Life Is Beautiful (1998): Benigni’s Fable, Oscar-Nominated for Best Picture and Best Foreign Language Film

In 1998, Life Is Beautiful became the second film after Z (in 1969) to be nominated for both the Best Foreign-Language and the Best Picture Oscars in the same year.

A serio comedy about the Holocaust, “Life Is Beautiful” carried with it gravity and importance. It received seven nominations, including Best Actor and Best Director, a record for a foreignlanguage film.

The story concerns an accident-prone Italian bookshop owner (Roberto Benigni), who is imprisoned with his family in a World War II concentration camp. He bravely attempts to protect his son (Giorgio Cantarini) by making a game out of their tragic predicament.

Benigni, known in the United States for his performances in Down by Law and Johnny Stecchino, came under fire when word got out that he was making a comedy about the Holocaust. Though not Jewish, the Italian director and cowriter had personal roots in the saga: his father served time in a German labor camp. Benigni recalled how “each evening my father was telling me a story, some awful and revolting tragedy things, always in a very light way. Maybe he was scared to make a trauma on me.”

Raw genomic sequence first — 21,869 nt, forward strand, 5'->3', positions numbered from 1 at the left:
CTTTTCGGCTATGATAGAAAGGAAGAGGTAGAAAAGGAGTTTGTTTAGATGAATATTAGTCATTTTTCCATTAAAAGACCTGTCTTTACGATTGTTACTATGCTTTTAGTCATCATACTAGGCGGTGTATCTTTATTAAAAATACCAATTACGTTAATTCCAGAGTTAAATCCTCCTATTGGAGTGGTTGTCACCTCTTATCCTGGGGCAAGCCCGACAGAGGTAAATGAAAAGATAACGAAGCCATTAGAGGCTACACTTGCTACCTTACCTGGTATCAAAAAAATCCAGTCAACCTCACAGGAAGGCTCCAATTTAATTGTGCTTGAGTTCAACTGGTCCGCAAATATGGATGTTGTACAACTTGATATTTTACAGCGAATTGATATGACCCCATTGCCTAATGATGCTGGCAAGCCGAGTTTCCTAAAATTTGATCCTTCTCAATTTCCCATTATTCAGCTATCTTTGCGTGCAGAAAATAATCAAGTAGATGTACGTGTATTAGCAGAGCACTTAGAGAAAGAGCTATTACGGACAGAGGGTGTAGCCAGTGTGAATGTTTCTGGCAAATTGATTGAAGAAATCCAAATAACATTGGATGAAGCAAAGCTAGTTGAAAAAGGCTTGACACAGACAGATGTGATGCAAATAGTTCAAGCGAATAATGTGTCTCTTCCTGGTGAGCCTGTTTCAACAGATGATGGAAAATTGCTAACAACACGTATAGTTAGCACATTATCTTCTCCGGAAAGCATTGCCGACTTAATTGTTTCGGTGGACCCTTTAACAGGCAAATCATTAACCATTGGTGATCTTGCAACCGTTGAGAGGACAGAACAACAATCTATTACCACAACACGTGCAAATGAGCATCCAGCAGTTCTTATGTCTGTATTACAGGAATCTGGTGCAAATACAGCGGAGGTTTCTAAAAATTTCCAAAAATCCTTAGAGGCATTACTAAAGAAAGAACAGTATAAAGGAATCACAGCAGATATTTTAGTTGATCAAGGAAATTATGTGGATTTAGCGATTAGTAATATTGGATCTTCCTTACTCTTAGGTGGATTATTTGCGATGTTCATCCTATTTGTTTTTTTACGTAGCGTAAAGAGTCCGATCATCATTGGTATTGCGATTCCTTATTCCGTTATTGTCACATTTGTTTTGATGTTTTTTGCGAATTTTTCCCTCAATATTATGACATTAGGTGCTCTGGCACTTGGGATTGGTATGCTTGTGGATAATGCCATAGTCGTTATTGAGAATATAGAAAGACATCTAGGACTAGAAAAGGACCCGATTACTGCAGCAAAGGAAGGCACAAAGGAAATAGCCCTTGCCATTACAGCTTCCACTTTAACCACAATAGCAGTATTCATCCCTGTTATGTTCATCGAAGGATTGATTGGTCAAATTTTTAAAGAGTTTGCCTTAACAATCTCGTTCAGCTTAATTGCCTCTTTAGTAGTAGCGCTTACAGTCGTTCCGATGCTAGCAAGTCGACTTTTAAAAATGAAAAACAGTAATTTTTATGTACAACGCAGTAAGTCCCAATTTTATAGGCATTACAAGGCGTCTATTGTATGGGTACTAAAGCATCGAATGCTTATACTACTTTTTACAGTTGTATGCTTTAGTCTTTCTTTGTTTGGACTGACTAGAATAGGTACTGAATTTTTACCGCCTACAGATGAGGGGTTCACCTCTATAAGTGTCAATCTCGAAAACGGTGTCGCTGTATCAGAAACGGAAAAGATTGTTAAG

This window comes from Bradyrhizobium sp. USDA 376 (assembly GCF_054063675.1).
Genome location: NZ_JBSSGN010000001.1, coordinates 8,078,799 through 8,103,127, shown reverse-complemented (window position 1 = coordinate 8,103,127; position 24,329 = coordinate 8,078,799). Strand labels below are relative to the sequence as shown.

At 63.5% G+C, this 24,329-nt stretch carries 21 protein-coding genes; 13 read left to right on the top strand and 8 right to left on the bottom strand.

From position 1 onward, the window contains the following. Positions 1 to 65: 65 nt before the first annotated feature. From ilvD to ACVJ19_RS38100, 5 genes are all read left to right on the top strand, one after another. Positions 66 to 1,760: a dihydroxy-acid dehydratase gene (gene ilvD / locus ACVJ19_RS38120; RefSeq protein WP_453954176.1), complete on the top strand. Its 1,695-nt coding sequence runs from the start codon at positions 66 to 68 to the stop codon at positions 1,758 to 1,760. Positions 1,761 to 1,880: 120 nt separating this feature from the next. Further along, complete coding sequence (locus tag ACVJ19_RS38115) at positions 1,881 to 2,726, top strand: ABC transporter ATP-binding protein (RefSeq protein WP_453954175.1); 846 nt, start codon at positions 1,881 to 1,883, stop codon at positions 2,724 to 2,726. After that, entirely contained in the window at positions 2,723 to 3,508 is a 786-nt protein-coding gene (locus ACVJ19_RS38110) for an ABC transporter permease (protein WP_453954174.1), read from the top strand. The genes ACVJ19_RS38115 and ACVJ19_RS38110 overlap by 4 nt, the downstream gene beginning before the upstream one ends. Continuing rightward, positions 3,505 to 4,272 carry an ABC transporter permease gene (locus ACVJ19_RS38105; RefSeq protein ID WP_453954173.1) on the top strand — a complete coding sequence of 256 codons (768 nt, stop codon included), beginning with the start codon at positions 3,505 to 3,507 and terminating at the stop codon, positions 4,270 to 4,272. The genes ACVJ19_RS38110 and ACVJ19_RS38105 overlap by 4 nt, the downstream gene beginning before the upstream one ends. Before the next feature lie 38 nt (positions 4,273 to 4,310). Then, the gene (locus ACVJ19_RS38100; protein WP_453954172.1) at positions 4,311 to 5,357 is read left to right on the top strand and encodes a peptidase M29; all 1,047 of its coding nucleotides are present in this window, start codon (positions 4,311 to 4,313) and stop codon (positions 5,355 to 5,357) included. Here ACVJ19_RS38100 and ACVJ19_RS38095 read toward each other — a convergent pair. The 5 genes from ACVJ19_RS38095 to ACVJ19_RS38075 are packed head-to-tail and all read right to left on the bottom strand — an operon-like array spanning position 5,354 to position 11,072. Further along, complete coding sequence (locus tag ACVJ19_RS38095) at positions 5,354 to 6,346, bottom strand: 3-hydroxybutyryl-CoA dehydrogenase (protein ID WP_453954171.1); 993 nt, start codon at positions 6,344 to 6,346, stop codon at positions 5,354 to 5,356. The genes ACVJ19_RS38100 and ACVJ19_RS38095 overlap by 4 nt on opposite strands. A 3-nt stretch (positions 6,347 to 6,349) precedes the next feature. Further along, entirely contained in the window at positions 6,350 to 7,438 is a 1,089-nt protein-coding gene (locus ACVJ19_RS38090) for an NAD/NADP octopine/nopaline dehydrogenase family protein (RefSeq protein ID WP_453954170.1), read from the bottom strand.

Citing Benigni’s success at the European Film Awards (Best Actor) and at Cannes (where it won the Grand Jury Prize), industry experts felt that Benigni had a strong shot at a lead performance award. Harvey Weinstein remarked that, “Miramax has gotten nominations in the past for Max von Sydow in Pelle the Conqueror and Massimo Troisi for Il Postino, which for him was “a testament that the actor category has been foreignactor friendly.” But it’s the film’s popularity with audiences that is the real ace up its sleeve. Benigni’s work pushes all the right emotional buttons.”

Even before its American release, Life Is Beautiful showed the same trademarks as Il Postino. Benigni received high praise from Weinstein, who hyped the film as the next Il Postino. Ultimately, Life Is Beautiful shattered box office records for foreign films, eventually outdoing Il Postino’s commercial success by far.